A 46 minute YouTube video on the Battle of Hochwald Gap explained the fierce battle that took place. While this video depicts the tank battle, it shows the horrifying conditions troops were up against. Infantry units like the Algonquin Regiment depended on the tank regiments for protection.
…The photo at the Canadian War Cemetery in Groesbeek that triggered John’s memory…
After meeting us, John did look for the photo of the two nephews, and sent it to us. When Anthony Repa sent us the photo of his uncle, he also gave permission to include the 2010 photo taken of himself and his cousin in Groesbeek.
Anthony went on to share that he has visited the cemetery in Groesbeek “…three times. The first, I was 23, in 1968 and backpacked around England, Belgium and Holland for 2 weeks. The second trip, I was with my wife and young son in 1987. The third was on John’s tour in 2010.
On the second trip, my wife and son and I were taking a Rhine River cruise which originated in Nijmegen. We booked into a hotel in Nijmegen and after I asked the desk clerk if there was a bus to Groesbeek, he directed us to a bus stop. As we waited at the stop, a bus came from the direction of the cemetery and stopped.
The female driver said something to us in Dutch. I told her we were Canadian and she then said in English that this was the last bus and that she was finished her shift. She then asked where we wanted to go. I said the Groesbeek Cemetery as my uncle was buried there. She told us to get on the bus, turned the bus around and drove us to the cemetery. I offered to pay the fare but she declined.
When we arrived she told us to take as long as we wanted to, that she would wait. After we paid our respects she drove us back to the hotel.
I have told countless people about this experience. I have many wonderful memories of my travels, one of my fondest, is the kindness she showed us on that day….”
…The Memorial Plaque from St. Rita Roman Catholic Church…
We thought we had reached the end of the research for Anthony Petta when we were contacted by 92 year old Don Unger, who said he grew up in the neighbourhood around St. Rita’s Roman Catholic Church and remembered seeing a memorial in the church yard. The memorial “….mentions Anthony Petta and other Italian boys who served…” he told Pieter.
The church was closed in 2010, but we asked Don Coutts, who lives in North Bay, if he could see if the memorial was still in the yard. It wasn’t.
Don then went to the Pro-Cathedral of the Assumption and asked Karen Steel if she had any information. Karen explained that “…the plaques were donated to the North Bay Museum…” but she sent us “…a copy of the plaque information that I took for historical purposes before the plaques were taken to the museum. I always knew someday someone would be looking for this information!…”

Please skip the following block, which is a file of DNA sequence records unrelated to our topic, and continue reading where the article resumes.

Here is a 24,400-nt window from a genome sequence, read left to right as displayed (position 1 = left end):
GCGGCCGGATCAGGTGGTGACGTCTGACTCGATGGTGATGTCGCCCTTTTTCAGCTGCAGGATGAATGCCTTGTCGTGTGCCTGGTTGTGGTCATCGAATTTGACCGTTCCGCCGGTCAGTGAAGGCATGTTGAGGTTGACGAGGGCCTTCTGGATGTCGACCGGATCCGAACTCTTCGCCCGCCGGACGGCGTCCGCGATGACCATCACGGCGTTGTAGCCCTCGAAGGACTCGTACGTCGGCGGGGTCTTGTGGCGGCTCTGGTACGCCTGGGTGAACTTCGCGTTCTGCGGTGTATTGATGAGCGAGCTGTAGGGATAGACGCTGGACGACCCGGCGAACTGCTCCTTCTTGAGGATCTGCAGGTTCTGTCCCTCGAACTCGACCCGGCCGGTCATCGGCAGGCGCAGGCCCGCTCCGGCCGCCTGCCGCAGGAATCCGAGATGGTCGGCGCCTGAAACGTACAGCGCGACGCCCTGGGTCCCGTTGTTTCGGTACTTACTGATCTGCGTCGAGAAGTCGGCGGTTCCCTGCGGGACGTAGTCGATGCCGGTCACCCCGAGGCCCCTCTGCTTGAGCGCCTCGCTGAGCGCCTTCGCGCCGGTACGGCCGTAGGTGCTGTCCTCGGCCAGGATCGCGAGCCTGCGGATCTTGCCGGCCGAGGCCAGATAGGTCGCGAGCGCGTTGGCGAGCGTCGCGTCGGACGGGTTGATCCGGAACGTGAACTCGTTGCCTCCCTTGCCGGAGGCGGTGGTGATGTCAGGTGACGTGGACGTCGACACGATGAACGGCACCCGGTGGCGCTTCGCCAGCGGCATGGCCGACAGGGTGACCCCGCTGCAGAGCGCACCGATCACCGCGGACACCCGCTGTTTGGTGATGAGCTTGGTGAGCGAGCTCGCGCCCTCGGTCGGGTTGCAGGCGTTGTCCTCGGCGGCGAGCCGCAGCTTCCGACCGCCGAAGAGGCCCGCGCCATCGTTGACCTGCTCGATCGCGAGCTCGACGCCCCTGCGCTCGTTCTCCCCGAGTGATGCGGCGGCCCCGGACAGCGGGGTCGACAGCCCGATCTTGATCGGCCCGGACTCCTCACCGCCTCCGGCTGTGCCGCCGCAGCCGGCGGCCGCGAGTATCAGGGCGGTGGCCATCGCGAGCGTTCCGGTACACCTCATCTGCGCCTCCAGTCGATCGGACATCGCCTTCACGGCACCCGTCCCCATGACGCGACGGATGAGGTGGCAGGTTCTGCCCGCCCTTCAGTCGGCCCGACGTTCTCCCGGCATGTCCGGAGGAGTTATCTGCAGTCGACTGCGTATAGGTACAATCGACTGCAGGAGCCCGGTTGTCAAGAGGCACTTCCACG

The July 23, 1946 edition of the North Bay Nugget newspaper had a picture of the war memorial when it was dedicated. The text under the picture said “…His Excellency R. H. Dignan, assisted by Rev R. F. Venti, officiated at the unveiling of a splendid war memorial at St. Rita’s Park on Sunday. Dedicated to the memory of four members of the parish who gave their lives in the Second World War, the memorial is also in honour of those who served during the war.
The four corners are dedicated to Sgt Joe Demarco of the RCAF, Sgt A. Petta, Pte Gordon Hogan, and Cpl William Lafontaine, all of whom gave their lives during the recent conflict. The honour roll is also inscribed on the memorial. The dedication ceremony was an impressive one…”
Thank you to Don Coutts, John Hetherington, and Anthony Repa. Thank you also to Judie Klassen and Shawn Rainville for researching the newspaper and genealogy archives. Thank you to Karen Steel and Don Unger for the information on the memorial from St. Rita’s Church. Thanks also go to the North Bay Nugget newspaper as it had extensive coverage of WWII soldiers from the time period and the newspaper archive is digitized.
Our North Bay adventures continue in upcoming postings. If you know of any soldiers from the North Bay area that are buried in The Netherlands please let Pieter know. You can mail him at firstname.lastname@example.org, comment on the blog, or send a tweet to @researchmemori1.
….Previous stories told about soldiers who lost their lives during the Battle of Hochwald Gap ….
Two previous stories were told about soldiers who lost their lives during the Battle of Hochwald Gap. Clarence Wilfred Wakegijig was in a tank regiment that supported the infantry. Gerald Coolen, like Anthony Petta, was in an infantry regiment. To read the stories about Clarence and Gerald, see:
- Clarence Wilfred WAKEGIJIG, who served with the Canadian Grenadier Guards, lost his life on March 2, 1945. (See https://bordencarletonresearchproject.wordpress.com/2021/08/09/on-the-war-memorial-trail-remembering-ww2-soldier-clarence-wilfred-wakegijig/)
- Gerald COOLEN, who served with the Black Watch, lost his life on February 26, 1945. (See https://onthewarmemorialtrail.com/2021/11/28/on-the-war-memorial-trail-atlantic-canada-remembers-part-11/)
…Missed the previous postings about our North Bay Memorial Trail visit?…
…Want to follow our research?….
Daria’s book ‘No Soldier Buried Overseas Should Ever Be Forgotten‘ is available in print and e-book formats. For more information see https://nosoldierforgotten.com/
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© Daria Valkenburg